Another major flaw in the implementation is whether the adjustment will apply to pass-through entities like LLCs that are not subject to the corporate tax but pass their income on to individuals. If it does not apply (and as a corporate tax it shouldn't), then it will put such exporters at a disadvantage and allow imports to be funneled tax-free through such entities. If it does apply (as people making the revenue calculations are assuming), then the tariff and subsidy will fall at the individual income tax rates or as high as 39.6%. This would put such importers at a disadvantage and provide an incentive for exports to be done through LLCs.

It will lead to less specialization, lower scale of production and less trade. Inflation will rise, and so will interest rates. Will the Federal Reserve be truly data-dependent and raise short-term rates in the face of high inflation? Or will it punt by assigning the blame to the external tax factor? Never mind that it kept rates low in the past in the face of subdued inflation due to globalization.

What will an exporter do with the tax losses it generates, since it won't count the value of exports as revenue? Surely, as a corporate tax, it isn't going to be refundable. This will provide an incentive for net importers to merge with net exporters so that they can then import goods without the border tax. A Lockheed (NYSE:LMT)-Wal-Mart (NYSE:WMT) merger would not be out of the question. It will cause a substantial divergence between the tax accounts of a business and those presented to investors according to GAAP.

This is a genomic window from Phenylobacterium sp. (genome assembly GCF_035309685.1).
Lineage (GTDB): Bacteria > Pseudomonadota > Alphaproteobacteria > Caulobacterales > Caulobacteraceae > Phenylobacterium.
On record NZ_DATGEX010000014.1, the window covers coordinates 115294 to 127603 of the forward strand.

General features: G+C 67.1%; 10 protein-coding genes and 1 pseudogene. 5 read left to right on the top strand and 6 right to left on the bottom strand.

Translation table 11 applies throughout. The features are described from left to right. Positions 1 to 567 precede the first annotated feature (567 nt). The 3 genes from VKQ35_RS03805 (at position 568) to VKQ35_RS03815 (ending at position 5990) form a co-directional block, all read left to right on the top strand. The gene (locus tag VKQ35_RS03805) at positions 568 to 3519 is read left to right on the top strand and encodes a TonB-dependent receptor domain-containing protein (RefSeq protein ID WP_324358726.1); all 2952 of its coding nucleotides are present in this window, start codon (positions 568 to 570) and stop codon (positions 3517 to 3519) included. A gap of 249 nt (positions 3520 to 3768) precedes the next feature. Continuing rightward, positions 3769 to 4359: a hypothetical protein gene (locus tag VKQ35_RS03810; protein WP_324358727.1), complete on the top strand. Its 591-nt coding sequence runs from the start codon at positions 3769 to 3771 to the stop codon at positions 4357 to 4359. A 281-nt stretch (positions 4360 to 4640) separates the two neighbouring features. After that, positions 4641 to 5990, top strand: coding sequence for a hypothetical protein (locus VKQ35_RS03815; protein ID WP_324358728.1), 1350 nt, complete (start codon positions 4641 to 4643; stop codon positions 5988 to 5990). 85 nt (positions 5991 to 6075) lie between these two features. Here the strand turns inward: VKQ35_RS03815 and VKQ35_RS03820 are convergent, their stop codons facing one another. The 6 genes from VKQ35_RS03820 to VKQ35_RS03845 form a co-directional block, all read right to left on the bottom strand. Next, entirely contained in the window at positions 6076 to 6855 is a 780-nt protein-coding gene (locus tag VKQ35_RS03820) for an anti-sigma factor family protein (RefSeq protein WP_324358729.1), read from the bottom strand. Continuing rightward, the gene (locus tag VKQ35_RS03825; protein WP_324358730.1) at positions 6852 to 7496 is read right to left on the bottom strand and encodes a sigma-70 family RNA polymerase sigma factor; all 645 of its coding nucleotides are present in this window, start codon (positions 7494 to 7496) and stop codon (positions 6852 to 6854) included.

The implications for various sectors are detailed below.

Winners are mainly exporters and import substitutors:

Defense firms like Boeing, Lockheed Martin, Raytheon (NYSE:RTN), Northrop Grumman (NYSE:NOC) and General Dynamics (NYSE:GD).

Chicken producers/exporters like Tyson (NYSE:TSN), Sanderson Farms (NASDAQ:SAFM) and Pilgrim's Pride (NYSE:PPC).

Soybean and nut farmers. These aren't public, but possibly a processor like Archer Daniels (NYSE:ADM).

Domestic oil producers like Continental (NYSE:CLR), EOG Resources (NYSE:EOG) and Pioneer (NYSE:PXD).

Fertilizer makers like CF Industries (NYSE:CF).
Chemical producers like Lyondell Basell (NYSE:LYB) and Eastman Chemical (NYSE:EMN)

Firearms and accessories makers like American Outdoor (NASDAQ:AOBC), Ruger (NYSE:RGR) and Vista Outdoors (NYSE:VSTO).

Airlines with international operations like American (NASDAQ:AAL), Delta (NYSE:DAL) and United (NYSE:UAL).

The dollar. A way to play this is to buy the Powershares US Dollar Index Bullish Fund (NYSEARCA:UUP).

Treasury Inflation Protected Securities (OTC:TIPS).

Volatility, which can be purchased through an ETF like Proshares Ultra VIX (NYSEARCA:UVXY), though over time I believe this is one of the worst investments in the world.

A mixed or neutral impact on multinationals and those whose input and output compete with imports:

Refiners like Valero (NYSE:VLO), Marathon Petroleum (NYSE:MPC) and Tesoro (NYSE:TSO).

Integrated oil companies like Exxon Mobil (NYSE:XOM) and Chevron (NYSE:CVX).

Multinational banks like Citigroup (NYSE:C), Bank of America (NYSE:BAC), Goldman Sachs (NYSE:GS) and JPMorgan (NYSE:JPM).

Consumer products companies like Pepsico (NYSE:PEP), Kimberly Clark (NYSE:KMB), Kellogg (NYSE:K) and Hormel (NYSE:HRL).